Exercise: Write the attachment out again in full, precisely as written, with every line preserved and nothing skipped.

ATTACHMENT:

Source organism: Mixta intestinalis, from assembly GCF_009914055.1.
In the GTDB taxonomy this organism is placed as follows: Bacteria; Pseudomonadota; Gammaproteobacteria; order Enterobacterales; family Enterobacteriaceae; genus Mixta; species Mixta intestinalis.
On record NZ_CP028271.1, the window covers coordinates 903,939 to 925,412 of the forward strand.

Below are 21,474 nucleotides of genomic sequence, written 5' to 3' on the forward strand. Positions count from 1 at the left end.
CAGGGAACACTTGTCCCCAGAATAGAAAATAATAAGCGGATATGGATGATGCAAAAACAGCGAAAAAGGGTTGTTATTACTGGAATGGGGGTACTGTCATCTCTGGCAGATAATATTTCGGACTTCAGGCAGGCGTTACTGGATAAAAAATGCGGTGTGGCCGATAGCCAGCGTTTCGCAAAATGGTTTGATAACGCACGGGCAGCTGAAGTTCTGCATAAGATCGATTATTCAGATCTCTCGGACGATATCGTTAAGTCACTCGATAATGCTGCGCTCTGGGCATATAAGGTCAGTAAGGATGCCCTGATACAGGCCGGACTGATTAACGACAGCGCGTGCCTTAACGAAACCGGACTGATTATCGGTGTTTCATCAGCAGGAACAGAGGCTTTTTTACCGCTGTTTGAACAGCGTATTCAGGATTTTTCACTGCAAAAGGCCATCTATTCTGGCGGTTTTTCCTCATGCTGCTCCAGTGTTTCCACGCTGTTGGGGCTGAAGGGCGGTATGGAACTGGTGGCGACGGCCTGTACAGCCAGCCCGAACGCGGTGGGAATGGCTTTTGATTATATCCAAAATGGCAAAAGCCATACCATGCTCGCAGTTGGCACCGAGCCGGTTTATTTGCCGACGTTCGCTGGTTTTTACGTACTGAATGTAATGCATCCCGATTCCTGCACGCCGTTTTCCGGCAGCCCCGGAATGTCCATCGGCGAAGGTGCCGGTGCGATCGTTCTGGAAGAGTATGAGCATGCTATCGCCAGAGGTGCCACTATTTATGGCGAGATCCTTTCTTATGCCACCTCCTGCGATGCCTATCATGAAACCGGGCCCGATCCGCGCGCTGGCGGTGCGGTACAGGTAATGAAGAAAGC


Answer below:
Source organism: Mixta intestinalis, from assembly GCF_009914055.1.
In the GTDB taxonomy this organism is placed as follows: Bacteria; Pseudomonadota; Gammaproteobacteria; order Enterobacterales; family Enterobacteriaceae; genus Mixta; species Mixta intestinalis.
On record NZ_CP028271.1, the window covers coordinates 903,939 to 925,412 of the forward strand.

Below are 21,474 nucleotides of genomic sequence, written 5' to 3' on the forward strand. Positions count from 1 at the left end.
CAGGGAACACTTGTCCCCAGAATAGAAAATAATAAGCGGATATGGATGATGCAAAAACAGCGAAAAAGGGTTGTTATTACTGGAATGGGGGTACTGTCATCTCTGGCAGATAATATTTCGGACTTCAGGCAGGCGTTACTGGATAAAAAATGCGGTGTGGCCGATAGCCAGCGTTTCGCAAAATGGTTTGATAACGCACGGGCAGCTGAAGTTCTGCATAAGATCGATTATTCAGATCTCTCGGACGATATCGTTAAGTCACTCGATAATGCTGCGCTCTGGGCATATAAGGTCAGTAAGGATGCCCTGATACAGGCCGGACTGATTAACGACAGCGCGTGCCTTAACGAAACCGGACTGATTATCGGTGTTTCATCAGCAGGAACAGAGGCTTTTTTACCGCTGTTTGAACAGCGTATTCAGGATTTTTCACTGCAAAAGGCCATCTATTCTGGCGGTTTTTCCTCATGCTGCTCCAGTGTTTCCACGCTGTTGGGGCTGAAGGGCGGTATGGAACTGGTGGCGACGGCCTGTACAGCCAGCCCGAACGCGGTGGGAATGGCTTTTGATTATATCCAAAATGGCAAAAGCCATACCATGCTCGCAGTTGGCACCGAGCCGGTTTATTTGCCGACGTTCGCTGGTTTTTACGTACTGAATGTAATGCATCCCGATTCCTGCACGCCGTTTTCCGGCAGCCCCGGAATGTCCATCGGCGAAGGTGCCGGTGCGATCGTTCTGGAAGAGTATGAGCATGCTATCGCCAGAGGTGCCACTATTTATGGCGAGATCCTTTCTTATGCCACCTCCTGCGATGCCTATCATGAAACCGGGCCCGATCCGCGCGCTGGCGGTGCGGTACAGGTAATGAAGAAAGC